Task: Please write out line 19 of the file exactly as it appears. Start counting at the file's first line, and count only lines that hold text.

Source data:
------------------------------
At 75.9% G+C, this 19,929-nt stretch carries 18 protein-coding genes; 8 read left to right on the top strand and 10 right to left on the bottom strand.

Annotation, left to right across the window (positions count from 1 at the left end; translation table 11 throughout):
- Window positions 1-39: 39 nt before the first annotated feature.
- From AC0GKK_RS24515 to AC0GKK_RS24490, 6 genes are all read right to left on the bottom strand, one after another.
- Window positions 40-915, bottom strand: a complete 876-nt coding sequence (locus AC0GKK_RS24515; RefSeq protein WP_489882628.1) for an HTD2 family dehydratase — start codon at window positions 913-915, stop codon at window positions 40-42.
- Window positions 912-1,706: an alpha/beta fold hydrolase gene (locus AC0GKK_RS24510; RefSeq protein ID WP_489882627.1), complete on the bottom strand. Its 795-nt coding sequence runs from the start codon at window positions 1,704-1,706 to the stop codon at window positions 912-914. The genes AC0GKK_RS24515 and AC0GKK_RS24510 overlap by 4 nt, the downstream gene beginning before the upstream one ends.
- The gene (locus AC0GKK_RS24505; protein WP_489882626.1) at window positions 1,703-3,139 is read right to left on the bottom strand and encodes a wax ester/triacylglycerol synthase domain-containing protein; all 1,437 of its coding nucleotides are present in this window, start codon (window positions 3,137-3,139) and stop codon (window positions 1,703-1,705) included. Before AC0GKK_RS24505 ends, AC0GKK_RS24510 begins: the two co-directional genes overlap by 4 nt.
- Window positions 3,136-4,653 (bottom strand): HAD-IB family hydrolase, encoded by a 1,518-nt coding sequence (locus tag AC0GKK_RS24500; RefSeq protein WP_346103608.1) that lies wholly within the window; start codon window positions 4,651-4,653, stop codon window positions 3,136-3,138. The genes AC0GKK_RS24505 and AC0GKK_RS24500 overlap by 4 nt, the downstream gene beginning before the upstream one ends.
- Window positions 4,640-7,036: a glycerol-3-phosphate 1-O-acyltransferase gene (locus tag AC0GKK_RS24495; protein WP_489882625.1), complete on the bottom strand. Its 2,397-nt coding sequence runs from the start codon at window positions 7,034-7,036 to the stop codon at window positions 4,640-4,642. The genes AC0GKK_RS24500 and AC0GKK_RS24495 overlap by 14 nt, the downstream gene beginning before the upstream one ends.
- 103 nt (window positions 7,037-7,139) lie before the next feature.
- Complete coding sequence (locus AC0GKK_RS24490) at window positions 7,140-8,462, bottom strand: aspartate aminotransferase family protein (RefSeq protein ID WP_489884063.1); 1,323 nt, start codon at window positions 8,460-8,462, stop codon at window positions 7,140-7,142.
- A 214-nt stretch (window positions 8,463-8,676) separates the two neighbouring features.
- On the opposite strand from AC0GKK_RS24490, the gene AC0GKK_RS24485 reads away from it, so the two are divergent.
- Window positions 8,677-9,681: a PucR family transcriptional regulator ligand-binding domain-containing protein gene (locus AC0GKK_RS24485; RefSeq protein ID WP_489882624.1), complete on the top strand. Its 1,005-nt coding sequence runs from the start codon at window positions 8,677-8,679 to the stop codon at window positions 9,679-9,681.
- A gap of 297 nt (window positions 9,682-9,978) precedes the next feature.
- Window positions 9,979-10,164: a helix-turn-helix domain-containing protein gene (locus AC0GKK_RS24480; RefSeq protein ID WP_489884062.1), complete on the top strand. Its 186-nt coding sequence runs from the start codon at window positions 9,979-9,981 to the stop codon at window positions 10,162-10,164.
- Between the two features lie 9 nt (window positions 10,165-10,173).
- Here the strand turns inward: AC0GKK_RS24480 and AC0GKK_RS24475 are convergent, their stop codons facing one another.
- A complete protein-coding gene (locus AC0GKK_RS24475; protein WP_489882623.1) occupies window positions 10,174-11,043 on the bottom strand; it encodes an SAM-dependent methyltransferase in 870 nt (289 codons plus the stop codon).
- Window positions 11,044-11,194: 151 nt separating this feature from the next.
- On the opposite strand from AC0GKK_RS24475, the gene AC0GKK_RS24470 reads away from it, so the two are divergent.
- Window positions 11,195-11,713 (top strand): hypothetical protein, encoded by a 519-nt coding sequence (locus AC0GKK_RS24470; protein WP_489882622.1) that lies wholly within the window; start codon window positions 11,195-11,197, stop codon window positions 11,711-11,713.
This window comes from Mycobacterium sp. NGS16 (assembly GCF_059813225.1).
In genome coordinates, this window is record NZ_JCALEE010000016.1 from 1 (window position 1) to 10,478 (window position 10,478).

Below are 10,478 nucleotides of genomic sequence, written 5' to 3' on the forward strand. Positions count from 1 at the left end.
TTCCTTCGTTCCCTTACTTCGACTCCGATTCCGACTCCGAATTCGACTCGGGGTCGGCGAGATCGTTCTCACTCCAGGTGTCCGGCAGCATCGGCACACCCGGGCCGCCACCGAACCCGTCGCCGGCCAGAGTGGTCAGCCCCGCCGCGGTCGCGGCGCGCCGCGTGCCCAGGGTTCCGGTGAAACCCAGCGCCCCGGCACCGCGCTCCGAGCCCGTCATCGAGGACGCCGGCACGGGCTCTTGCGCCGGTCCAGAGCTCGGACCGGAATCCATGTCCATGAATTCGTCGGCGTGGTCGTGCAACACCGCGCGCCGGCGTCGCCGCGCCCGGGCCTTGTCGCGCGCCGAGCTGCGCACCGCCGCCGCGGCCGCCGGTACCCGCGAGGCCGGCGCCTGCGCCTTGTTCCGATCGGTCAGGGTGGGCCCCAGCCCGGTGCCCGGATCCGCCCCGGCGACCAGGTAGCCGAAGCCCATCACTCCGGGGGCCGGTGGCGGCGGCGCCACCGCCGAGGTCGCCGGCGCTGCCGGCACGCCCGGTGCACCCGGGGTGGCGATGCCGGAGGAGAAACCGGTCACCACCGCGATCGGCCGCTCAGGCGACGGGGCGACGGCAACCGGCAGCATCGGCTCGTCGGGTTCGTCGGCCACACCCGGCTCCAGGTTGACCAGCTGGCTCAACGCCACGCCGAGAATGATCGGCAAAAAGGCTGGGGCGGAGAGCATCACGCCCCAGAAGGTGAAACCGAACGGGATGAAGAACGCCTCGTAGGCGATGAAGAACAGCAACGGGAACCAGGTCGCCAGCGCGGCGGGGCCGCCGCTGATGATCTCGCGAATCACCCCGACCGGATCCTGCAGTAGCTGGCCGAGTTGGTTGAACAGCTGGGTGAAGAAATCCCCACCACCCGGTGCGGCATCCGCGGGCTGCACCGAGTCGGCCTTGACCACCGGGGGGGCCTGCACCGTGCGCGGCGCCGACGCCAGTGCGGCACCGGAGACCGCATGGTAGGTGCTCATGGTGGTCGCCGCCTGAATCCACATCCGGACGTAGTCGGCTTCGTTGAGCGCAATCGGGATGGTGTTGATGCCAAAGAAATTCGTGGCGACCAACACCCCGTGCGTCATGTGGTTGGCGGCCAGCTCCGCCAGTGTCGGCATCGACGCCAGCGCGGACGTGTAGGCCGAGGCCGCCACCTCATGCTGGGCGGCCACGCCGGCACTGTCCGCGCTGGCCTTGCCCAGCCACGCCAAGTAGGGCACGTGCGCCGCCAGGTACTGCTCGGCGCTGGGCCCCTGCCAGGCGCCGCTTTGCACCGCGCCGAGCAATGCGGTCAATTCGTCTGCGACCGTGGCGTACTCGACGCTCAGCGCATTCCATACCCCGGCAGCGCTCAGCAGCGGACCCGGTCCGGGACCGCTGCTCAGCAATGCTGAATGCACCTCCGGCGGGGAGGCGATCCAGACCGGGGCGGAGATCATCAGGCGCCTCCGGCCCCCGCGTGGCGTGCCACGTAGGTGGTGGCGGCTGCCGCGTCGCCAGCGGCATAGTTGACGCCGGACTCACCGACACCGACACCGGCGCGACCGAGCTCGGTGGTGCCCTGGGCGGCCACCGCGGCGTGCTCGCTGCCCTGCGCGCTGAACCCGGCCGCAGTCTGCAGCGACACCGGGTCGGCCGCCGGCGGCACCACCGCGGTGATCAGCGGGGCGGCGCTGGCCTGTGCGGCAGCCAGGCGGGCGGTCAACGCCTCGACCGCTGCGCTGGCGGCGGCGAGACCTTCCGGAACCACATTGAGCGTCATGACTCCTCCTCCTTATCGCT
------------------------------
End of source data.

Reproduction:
- A complete protein-coding gene (locus AC0GKK_RS24475; protein WP_489882623.1) occupies window positions 10,174-11,043 on the bottom strand; it encodes an SAM-dependent methyltransferase in 870 nt (289 codons plus the stop codon).